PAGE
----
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The book investigates the twin discourses of a new economic theory "MuRatopian Intersection Economic Theory " and how the economy works using a new scientific economic concept with Kelsonain binary model approach. This shift from the conventional apporaches to a new scientific-public money democracy system-Kelsonain binary model design is proposed in my forthcoming book The New Future of Money: How Our Debt Money System is Wrecking The World And How You Can Change It.
Ssemakula Peter Luyima provides a new concept for World Economy in the 21st century, by producing a revised concept of MuRatopian Economy; 30 years after Professor Kaoru
Yamaguchi presented a synthesized analysis of the Neoclassical, Keynesian and Marxian with his own public money economic model. It is this author’s intention not only to provide an integrative concept for reconstruction of the World Economy, but to present an equitable economic strategy in the context of Louis Orth Kelso’s important two factor economics at the same time. This book is an introduction to a new upcoming theory MuRatopian Intersection Economy.
The author was born in Arua, Uganda East Africa. He is an independent researcher, currently advancing a general concept of MuRatopian World Economy, which was first developed by Professor Kaoru Yamaguchi by means of Public Money System. The pioneer efforts of Ssemakula Peter Luyima has led to the marriage of Public Money, binary economics approach with structural axiomatic economics to serve as a new foundation of economics. These interactions form a new theory called MuRatopian Intersection Economy presented in this book, to achieve equitable economic development of the continents of the Earth.
At the UC Berkeley, Professor Kaoru Yamaguchi, Ph.D. (UC Berkeley) joined the mathematical economics (general equilibrium) seminar by Prof. Gerard Debreu who received the Noble Prize in Economics in 1983. One of his thesis advisors, Prof. George Akerlof, also received the Noble Prize in Economics in 2001.
He taught at the California State University, Hayward, University of San Francisco, University of Hawaii at Manor, Osaka Sangyo University, Doshisha University, etc. At the Univ. of Hawaii, Political Science Prof. Jim Dator invited him to join the World Futures Studies Federation in 1986. Since then, he has been active on Futures Studies.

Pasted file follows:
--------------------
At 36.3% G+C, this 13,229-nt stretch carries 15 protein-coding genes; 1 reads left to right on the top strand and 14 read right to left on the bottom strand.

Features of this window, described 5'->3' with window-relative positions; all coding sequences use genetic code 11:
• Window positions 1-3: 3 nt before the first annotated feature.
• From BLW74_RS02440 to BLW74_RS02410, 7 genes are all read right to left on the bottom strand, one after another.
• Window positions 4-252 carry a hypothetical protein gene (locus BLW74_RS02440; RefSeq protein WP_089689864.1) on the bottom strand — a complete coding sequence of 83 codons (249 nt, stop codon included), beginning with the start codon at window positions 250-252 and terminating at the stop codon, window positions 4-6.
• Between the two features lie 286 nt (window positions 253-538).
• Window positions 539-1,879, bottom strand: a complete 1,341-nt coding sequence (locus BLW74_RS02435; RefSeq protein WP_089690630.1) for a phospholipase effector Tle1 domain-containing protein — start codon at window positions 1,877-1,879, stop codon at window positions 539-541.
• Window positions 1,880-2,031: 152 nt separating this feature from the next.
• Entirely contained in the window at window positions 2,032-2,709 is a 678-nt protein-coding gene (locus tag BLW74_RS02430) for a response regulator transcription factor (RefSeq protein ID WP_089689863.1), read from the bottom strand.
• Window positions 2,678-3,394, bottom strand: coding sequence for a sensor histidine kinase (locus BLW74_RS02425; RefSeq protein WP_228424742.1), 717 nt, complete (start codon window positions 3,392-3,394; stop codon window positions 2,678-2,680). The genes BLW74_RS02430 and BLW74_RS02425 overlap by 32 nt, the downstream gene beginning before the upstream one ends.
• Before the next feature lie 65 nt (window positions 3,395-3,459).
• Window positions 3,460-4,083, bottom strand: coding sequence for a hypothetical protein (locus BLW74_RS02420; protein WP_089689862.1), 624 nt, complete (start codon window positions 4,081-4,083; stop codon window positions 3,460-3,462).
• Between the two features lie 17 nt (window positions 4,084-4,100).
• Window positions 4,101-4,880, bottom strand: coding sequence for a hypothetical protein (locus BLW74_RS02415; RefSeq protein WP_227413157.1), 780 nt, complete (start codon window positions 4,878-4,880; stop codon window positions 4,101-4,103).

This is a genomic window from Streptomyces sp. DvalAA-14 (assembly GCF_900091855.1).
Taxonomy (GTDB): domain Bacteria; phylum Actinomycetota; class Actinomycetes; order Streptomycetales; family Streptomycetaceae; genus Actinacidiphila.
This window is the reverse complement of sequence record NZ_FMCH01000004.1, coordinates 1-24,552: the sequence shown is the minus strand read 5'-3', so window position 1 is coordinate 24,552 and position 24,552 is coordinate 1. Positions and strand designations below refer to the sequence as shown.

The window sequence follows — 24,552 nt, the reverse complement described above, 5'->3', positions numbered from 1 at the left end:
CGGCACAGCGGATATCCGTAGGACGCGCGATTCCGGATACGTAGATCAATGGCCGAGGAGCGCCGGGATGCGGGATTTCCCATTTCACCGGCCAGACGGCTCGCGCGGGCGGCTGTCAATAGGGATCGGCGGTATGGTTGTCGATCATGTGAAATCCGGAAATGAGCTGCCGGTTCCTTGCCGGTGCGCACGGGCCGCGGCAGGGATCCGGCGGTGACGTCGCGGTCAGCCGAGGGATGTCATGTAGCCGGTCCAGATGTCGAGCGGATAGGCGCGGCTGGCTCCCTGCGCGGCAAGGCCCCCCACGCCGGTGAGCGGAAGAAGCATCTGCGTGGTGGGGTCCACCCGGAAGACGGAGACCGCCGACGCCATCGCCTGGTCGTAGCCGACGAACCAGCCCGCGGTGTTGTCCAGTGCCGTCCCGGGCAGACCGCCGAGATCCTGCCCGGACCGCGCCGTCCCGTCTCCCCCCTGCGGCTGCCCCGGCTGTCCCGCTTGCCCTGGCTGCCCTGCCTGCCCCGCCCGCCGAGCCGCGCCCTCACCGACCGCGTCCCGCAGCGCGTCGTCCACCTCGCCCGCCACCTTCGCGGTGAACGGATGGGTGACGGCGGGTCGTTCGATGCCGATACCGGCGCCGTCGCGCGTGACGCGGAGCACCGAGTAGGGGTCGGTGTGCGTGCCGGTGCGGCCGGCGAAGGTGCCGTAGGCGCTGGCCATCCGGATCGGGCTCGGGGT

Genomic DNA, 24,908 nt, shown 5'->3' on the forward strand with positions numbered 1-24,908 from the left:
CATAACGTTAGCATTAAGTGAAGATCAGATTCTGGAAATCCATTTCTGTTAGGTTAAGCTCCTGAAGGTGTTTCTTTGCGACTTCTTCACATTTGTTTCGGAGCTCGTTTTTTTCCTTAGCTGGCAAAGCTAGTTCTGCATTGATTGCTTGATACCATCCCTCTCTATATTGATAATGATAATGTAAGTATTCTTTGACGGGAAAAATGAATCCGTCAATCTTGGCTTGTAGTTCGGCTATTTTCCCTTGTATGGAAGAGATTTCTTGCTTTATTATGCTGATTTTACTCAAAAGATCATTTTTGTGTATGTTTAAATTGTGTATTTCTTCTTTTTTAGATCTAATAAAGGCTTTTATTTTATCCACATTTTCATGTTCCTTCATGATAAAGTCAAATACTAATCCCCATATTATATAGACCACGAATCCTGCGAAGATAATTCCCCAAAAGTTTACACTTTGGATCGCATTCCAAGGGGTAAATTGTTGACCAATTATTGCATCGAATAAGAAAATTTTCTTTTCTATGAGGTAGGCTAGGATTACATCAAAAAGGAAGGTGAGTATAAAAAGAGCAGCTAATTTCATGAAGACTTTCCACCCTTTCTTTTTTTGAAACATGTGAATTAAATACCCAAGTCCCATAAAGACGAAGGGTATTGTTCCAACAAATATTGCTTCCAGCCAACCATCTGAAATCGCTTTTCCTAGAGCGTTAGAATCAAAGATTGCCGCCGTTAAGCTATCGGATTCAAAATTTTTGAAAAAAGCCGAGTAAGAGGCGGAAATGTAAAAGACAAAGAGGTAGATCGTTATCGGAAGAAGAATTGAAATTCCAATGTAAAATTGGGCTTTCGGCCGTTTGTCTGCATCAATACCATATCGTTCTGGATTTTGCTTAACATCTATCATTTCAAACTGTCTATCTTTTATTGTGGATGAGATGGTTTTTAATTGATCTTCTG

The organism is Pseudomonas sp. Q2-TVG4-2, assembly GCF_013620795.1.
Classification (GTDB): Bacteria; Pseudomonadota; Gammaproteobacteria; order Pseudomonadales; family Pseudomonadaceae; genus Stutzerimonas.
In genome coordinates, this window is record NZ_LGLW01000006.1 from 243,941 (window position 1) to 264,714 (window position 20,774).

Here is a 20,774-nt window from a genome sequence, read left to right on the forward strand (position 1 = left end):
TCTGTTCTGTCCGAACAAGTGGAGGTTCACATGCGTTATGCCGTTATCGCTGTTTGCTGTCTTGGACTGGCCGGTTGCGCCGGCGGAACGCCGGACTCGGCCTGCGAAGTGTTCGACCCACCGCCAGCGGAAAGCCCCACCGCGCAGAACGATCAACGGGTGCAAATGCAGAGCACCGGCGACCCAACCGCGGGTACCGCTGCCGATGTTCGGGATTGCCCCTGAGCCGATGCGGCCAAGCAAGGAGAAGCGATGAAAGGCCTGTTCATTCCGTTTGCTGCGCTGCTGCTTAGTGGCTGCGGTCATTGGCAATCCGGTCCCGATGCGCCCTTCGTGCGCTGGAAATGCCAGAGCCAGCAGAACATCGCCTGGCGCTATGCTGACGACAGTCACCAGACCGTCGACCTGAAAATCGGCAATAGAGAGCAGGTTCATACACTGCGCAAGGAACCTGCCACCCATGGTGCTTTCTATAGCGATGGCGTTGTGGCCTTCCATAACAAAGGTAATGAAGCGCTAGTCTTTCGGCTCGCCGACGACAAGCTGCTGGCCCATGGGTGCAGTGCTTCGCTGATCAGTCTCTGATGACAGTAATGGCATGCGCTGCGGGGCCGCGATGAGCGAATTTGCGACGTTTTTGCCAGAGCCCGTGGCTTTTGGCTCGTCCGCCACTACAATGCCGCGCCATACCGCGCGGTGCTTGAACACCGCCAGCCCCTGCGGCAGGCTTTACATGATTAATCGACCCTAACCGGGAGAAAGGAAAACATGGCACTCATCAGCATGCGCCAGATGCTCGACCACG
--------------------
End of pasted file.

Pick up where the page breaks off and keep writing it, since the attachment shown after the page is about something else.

To deepen his understanding of system dynamics, He visited Prof. Jay Forrester (founder of Systrem Dynamics) and Prof. John Sterman at the Sloan School of Management, MIT, in the Falls of 1998 and 1999. In the summer of 2003, He took an 8 months' sabbatical leave at the Haas School of Business, Univ. of California, Berkeley. Since then, his academic works has been focused on the system dynamics modelings of macroeconomics and sustainability.
Louis Orth Kelso (April 12, 1913 – February 17, 1991) was a political economist in the classical tradition of Smith, Marx andKeynes. He was also a corporate and financial lawyer, author, lecturer and merchant banker who is chiefly remembered today as the inventor and pioneer of the Employee Stock Ownership Plan (ESOP), invented to enable working people without savings to buy stock in their employer company and pay for it out of its future dividend yield.
He was born on April 12, 1913 in Denver, Colorado.
Kelso began to think seriously about economics in 1931, the second year of the Great Depression. Although not yet 18, he was determined to launch his own investigation into the cause of a phenomenon no one was able to explain to his satisfaction. This quest took him to the University of Colorado at Boulder, where in 1937 he was graduated with a B.S. degree in business administration and finance; he went on to law school in Boulder, receiving a J.D. in 1938. He then joined a Denver law firm, Pershing, Bosworth, Dick & Dawson from 1938 to 1942.
Then came Pearl Harbor. Kelso was commissioned in the U.S. Naval Service, and assigned to intelligence duty first in San Francisco and then in the Canal Zone. Working tropical hours, Kelso used his free afternoons to work on his seminal manuscript, The Fallacy of Full Employment. With the war over, the completed manuscript in his footlocker, the Navy sent him back to civilian life in 1946. But 1946 was also the year the Congress passed the Full Employment Act. This legislation, still in force, defines economic policy in the United States 170 years after the official birth of the Industrial Revolution as the right to a job. Kelso concluded that the time for his ideas had not yet come.
He then taught constitutional law at University of Colorado at Boulder. He then moved to San Francisco, California. There he became a law partner with Kelso, Cotton, Seligman & Ray. He died on February 17, 1991 at the Pacific Medical Center in San Francisco, California.